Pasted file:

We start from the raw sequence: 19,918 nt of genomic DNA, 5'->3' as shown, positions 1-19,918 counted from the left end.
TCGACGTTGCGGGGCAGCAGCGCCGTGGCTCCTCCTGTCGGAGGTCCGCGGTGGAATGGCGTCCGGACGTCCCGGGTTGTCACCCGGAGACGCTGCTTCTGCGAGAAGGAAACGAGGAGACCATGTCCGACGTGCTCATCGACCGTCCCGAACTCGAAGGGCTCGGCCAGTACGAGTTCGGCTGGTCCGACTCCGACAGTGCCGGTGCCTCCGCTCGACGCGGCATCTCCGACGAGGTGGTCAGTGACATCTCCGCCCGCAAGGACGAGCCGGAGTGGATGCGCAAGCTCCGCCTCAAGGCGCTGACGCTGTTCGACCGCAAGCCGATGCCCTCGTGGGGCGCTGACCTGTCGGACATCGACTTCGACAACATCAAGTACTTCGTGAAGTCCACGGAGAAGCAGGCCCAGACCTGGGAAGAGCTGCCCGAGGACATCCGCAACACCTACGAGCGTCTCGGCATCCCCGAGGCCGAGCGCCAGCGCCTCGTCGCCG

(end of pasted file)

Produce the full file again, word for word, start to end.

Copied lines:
We start from the raw sequence: 19,918 nt of genomic DNA, 5'->3' as shown, positions 1-19,918 counted from the left end.
TCGACGTTGCGGGGCAGCAGCGCCGTGGCTCCTCCTGTCGGAGGTCCGCGGTGGAATGGCGTCCGGACGTCCCGGGTTGTCACCCGGAGACGCTGCTTCTGCGAGAAGGAAACGAGGAGACCATGTCCGACGTGCTCATCGACCGTCCCGAACTCGAAGGGCTCGGCCAGTACGAGTTCGGCTGGTCCGACTCCGACAGTGCCGGTGCCTCCGCTCGACGCGGCATCTCCGACGAGGTGGTCAGTGACATCTCCGCCCGCAAGGACGAGCCGGAGTGGATGCGCAAGCTCCGCCTCAAGGCGCTGACGCTGTTCGACCGCAAGCCGATGCCCTCGTGGGGCGCTGACCTGTCGGACATCGACTTCGACAACATCAAGTACTTCGTGAAGTCCACGGAGAAGCAGGCCCAGACCTGGGAAGAGCTGCCCGAGGACATCCGCAACACCTACGAGCGTCTCGGCATCCCCGAGGCCGAGCGCCAGCGCCTCGTCGCCG